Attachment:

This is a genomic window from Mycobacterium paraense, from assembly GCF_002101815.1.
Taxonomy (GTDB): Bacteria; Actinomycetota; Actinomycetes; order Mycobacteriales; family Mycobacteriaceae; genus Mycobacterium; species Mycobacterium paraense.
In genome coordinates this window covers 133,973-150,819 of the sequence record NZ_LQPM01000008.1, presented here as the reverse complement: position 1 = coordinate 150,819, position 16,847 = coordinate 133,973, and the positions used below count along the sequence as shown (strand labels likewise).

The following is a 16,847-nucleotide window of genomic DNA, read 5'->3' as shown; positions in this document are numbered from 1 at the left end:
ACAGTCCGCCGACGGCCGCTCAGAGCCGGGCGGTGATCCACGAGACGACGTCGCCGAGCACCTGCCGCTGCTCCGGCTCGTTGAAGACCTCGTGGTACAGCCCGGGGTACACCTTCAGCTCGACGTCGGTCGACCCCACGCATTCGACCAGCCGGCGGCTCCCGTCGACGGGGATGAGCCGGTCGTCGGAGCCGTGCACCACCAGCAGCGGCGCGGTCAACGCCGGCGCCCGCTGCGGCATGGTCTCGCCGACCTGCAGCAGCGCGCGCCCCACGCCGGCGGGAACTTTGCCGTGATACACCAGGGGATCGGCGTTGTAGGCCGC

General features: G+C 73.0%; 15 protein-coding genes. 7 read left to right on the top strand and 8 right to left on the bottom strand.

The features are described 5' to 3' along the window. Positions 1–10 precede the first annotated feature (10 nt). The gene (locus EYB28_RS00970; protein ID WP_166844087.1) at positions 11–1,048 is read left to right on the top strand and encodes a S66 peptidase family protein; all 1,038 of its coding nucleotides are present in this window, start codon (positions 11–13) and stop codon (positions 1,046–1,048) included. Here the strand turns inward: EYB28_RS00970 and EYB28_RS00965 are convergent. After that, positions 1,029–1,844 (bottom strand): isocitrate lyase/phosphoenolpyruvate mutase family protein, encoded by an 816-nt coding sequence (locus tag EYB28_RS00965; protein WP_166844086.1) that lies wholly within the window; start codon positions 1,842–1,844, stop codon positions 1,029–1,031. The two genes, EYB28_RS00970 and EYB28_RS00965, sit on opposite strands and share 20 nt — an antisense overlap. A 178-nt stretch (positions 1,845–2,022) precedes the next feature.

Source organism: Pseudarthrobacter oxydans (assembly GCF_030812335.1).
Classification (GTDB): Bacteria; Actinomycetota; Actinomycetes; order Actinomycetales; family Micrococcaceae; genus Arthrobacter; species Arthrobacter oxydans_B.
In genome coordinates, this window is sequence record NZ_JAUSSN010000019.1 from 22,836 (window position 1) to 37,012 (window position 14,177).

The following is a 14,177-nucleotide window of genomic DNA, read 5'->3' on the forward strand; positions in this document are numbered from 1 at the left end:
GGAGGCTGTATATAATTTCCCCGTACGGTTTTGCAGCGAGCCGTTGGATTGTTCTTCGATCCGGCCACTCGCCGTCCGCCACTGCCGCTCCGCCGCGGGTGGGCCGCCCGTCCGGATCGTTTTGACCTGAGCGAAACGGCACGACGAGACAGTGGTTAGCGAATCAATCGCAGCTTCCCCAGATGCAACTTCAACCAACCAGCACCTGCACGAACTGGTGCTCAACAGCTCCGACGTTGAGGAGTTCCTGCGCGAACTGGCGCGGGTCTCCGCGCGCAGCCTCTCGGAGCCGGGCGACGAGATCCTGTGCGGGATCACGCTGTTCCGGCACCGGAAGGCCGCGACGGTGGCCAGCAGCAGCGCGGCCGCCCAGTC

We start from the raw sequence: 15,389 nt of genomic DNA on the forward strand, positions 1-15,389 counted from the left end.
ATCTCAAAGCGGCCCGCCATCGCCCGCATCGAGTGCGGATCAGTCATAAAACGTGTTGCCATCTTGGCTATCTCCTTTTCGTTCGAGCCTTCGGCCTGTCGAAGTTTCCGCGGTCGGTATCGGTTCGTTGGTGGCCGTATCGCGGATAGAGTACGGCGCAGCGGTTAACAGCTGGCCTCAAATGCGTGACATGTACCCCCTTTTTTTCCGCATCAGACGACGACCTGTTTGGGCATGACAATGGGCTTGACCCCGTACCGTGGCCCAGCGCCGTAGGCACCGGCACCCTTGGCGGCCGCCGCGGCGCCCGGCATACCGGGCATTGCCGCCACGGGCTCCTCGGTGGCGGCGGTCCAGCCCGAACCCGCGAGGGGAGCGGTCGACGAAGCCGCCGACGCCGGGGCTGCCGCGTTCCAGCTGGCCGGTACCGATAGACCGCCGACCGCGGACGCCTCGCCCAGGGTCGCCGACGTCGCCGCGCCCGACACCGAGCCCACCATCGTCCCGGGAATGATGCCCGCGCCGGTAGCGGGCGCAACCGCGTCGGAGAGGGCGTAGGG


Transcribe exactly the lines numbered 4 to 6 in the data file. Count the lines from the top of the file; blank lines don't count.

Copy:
The following is a 16,847-nucleotide window of genomic DNA, read 5'->3' as shown; positions in this document are numbered from 1 at the left end:
ACAGTCCGCCGACGGCCGCTCAGAGCCGGGCGGTGATCCACGAGACGACGTCGCCGAGCACCTGCCGCTGCTCCGGCTCGTTGAAGACCTCGTGGTACAGCCCGGGGTACACCTTCAGCTCGACGTCGGTCGACCCCACGCATTCGACCAGCCGGCGGCTCCCGTCGACGGGGATGAGCCGGTCGTCGGAGCCGTGCACCACCAGCAGCGGCGCGGTCAACGCCGGCGCCCGCTGCGGCATGGTCTCGCCGACCTGCAGCAGCGCGCGCCCCACGCCGGCGGGAACTTTGCCGTGATACACCAGGGGATCGGCGTTGTAGGCCGC

General features: G+C 73.0%; 15 protein-coding genes. 7 read left to right on the top strand and 8 right to left on the bottom strand.